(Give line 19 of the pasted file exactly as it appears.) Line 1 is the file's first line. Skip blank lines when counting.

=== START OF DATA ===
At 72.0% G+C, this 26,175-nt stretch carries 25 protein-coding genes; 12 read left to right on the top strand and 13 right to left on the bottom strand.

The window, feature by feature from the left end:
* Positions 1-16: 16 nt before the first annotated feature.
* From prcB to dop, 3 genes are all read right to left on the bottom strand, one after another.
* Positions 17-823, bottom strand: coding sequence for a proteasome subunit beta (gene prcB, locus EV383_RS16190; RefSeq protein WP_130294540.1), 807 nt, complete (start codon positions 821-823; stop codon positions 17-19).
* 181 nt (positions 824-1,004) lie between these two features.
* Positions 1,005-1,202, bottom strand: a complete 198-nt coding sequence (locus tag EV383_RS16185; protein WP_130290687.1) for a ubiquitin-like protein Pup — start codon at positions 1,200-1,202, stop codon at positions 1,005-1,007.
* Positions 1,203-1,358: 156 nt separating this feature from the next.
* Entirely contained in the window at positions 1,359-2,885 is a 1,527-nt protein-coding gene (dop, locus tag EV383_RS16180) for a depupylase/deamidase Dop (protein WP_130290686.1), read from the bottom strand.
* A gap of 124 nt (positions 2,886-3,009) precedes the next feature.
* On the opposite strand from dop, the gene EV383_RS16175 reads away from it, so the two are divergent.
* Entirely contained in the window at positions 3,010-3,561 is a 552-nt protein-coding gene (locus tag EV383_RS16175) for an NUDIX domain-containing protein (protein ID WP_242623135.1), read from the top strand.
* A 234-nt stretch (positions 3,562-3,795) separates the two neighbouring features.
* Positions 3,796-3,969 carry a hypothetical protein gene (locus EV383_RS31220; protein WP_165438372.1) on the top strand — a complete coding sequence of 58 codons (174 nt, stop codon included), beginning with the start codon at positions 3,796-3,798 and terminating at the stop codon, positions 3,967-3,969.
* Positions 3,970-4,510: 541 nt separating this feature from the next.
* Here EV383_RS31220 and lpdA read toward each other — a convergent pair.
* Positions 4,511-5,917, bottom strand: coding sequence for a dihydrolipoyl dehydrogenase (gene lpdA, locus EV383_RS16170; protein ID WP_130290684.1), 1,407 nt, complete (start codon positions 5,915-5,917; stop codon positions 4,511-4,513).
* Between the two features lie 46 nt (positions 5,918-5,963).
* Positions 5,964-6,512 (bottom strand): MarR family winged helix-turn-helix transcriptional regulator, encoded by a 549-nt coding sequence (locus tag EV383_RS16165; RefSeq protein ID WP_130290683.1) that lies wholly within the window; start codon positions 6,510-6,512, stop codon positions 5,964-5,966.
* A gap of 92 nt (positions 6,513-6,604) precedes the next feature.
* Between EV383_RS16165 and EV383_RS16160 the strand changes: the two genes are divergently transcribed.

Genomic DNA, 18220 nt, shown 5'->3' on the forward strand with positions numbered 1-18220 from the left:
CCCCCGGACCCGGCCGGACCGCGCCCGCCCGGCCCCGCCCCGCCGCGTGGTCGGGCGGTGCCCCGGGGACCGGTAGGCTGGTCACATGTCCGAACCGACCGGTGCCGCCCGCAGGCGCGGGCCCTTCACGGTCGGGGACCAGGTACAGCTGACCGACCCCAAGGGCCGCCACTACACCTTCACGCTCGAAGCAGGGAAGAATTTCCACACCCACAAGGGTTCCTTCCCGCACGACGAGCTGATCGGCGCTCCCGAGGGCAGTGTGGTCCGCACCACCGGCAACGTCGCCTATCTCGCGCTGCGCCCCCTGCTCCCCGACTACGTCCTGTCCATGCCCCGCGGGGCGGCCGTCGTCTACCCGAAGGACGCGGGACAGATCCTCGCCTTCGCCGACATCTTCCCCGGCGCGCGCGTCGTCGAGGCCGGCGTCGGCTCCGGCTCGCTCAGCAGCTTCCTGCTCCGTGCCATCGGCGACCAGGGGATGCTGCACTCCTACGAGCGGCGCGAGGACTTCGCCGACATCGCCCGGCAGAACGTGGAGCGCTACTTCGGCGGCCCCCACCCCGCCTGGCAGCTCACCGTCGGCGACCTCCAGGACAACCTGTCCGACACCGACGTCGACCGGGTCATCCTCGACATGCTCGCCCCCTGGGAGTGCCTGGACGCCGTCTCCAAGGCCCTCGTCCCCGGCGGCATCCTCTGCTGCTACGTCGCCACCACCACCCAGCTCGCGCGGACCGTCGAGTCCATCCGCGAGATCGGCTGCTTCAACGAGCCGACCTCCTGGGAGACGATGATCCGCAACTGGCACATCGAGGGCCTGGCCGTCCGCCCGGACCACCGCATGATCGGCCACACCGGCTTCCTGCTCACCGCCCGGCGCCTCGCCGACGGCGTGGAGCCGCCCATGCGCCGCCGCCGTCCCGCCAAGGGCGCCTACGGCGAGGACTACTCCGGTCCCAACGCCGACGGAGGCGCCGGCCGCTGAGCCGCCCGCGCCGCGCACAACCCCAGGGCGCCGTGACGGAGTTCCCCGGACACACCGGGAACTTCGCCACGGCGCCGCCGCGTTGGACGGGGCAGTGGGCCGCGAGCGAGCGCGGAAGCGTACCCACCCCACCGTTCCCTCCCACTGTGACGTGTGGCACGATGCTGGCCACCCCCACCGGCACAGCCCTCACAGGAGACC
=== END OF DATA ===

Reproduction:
* Positions 5,964-6,512 (bottom strand): MarR family winged helix-turn-helix transcriptional regulator, encoded by a 549-nt coding sequence (locus tag EV383_RS16165; RefSeq protein ID WP_130290683.1) that lies wholly within the window; start codon positions 6,510-6,512, stop codon positions 5,964-5,966.